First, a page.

I’d also been involved with Glastonbury Festival. I made a linocut for this, called ‘Somewhat Slightly Dazed’, in homage to David Bowie who died at the beginning of the year – he’d made a song called Unwashed and Somewhat Slightly Dazed back in 1969. As well as being an homage to Bowie it’s also a good description for most of the people at the festival. Well, most of the people I bump into anyway. As you ay (or may not) know, the festival this year was the wettest and the muddiest ever according to official sources. Me, I’m not so sure. It was bad, but not doubleplusbad. Anyway, as you can see from the artwork above, I went for an almost literal picture this year. Although some people might say that I took a few liberties with the sky, that’s purely a matter of opinion and entirely dependent on individual brain chemistry. As ever, an edition of prints were made of this image and sold out immediately on the Glastonbury website. However, it’s rumoured that a very few might be available on this year’s Slowly Downward Manufactory Zmas Boutique. If that interests you it’s best to keep an eye on my stupid Twitter account or my stupid Instagram account.
Good evening. Here I am, adding to the enormous weight of words that already exist; not adding any new ones, but rearranging some old ones in an effort to explain myself. Certain things have been occupying my time, among them a film about the Nuclear Bomb. I think often about it (them) and have recently been conducting some ad hoc research into ‘awareness’ of it (them). I and several others have been asking strangers how many active nuclear weapons exist on our planet, and have received a variety of answers; from a beautifully naive “I think we’ve got rid of them all,” on through “lots. Oh, lots. At least a hundred,” and on to a very confidently specific “four hundred and eighty-nine.” What has emerged from our extremely unscientific approach is that really, no-one has any idea. There are, in fact, at least sixteen thousand of them.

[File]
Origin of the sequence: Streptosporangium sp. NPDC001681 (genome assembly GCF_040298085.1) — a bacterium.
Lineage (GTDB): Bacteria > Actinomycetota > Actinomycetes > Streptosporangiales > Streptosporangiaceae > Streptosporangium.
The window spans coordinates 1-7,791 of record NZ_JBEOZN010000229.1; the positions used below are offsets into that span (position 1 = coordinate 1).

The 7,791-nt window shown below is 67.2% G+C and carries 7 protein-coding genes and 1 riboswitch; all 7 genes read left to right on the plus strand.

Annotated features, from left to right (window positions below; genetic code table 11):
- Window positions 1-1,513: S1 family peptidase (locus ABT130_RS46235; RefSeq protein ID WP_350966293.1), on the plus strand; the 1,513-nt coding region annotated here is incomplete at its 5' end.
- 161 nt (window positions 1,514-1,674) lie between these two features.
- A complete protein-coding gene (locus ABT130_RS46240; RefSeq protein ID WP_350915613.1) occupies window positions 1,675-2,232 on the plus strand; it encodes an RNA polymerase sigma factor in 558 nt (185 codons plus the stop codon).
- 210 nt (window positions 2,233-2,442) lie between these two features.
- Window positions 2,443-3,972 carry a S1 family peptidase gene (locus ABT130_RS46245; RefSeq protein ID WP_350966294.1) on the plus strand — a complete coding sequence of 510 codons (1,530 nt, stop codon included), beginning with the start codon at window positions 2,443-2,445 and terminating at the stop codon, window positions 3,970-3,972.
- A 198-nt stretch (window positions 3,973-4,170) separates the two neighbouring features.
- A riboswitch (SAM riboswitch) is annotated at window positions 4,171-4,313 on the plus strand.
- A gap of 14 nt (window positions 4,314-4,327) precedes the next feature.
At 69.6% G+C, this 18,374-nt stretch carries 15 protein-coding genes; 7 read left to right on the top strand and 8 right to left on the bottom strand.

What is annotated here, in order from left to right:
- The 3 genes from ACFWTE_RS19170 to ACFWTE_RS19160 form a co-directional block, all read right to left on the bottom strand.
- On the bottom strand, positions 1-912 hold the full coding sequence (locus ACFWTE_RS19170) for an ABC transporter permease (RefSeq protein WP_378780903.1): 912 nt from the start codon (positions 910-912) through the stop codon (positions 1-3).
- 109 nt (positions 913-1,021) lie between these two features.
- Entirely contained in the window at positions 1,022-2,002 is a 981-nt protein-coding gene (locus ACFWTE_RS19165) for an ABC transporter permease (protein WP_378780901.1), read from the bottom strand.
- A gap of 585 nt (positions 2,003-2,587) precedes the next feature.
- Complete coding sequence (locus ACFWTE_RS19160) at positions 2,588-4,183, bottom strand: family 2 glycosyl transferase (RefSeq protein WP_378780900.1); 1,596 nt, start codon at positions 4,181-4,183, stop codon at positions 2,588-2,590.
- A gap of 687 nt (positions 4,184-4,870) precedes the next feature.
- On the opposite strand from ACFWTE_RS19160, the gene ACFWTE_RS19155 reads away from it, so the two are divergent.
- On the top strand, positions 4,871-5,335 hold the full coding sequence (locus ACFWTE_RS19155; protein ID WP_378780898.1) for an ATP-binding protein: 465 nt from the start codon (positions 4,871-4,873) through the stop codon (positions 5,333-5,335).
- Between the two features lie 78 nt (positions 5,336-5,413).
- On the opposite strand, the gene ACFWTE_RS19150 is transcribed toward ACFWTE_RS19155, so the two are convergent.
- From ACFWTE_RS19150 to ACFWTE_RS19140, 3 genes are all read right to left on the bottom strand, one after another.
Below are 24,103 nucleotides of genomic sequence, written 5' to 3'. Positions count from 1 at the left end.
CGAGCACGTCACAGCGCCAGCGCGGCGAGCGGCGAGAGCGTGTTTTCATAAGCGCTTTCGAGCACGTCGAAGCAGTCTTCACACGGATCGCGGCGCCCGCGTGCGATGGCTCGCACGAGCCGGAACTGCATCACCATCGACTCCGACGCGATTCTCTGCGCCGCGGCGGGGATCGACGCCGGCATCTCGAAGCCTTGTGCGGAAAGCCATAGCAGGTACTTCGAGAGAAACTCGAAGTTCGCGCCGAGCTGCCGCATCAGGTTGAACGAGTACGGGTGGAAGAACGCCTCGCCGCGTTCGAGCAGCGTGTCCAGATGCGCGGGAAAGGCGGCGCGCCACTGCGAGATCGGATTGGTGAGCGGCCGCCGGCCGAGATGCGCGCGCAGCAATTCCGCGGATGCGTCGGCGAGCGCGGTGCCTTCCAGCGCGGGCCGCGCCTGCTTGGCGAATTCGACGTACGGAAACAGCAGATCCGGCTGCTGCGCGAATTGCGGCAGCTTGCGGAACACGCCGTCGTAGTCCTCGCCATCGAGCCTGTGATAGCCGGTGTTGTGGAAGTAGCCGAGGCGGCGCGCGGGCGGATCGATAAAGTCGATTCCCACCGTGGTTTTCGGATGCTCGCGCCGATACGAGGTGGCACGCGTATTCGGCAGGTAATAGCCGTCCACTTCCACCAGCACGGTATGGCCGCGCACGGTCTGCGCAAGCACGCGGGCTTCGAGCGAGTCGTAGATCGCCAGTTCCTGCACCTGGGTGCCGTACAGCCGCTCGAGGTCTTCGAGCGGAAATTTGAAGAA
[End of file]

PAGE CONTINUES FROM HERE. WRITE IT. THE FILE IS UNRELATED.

It’s a worrying figure for many reasons; when you factor in accidents, terrorism, sociopathic leaders, mechanical degradation and so on, it’s enough to make you want to find the nearest bunker or something. But there were more than double that number at the height of the Cold War, so from a more ‘positive’ outlook you could say that, well, we’ve got rid of half of them, at least. Which is true. But the general level of ignorance about these weapons (and how many there are of them) is very concerning. I have spent my years very worried about nuclear war, worried about some sort of nuclear disaster (and there have been a staggering number of close calls) and deeply concerned about the proliferation of these bombs. Arguably it was the work of Peter Kennard which first got me interested in making useful art myself, and much of my earlier work (for instance, the cover of Radiohead’s Karma Police) referenced issues around nuclear war. And now I’m art-directing a film about the Bomb.
I’m not sure how much I’m supposed to say about it yet, but, you know, I’ll do my best to ‘keep you posted’…
Hello. Like a fool and a klutz I neglected to make the button that goes to the shop direct people to the shop. It does what it says it does now. zmasboutique.com, which is open, not slowlydownwardmanufactory.com, which is closed for the season.
My apologies for any confusion. It was all my stupid fault.
The Panic Office, my latest over-ambitious project, was at Carriageworks in Redfern, Sydney, Australia and it’s over now. Over. Gone. It’s been dismantled entirely, and no longer exists.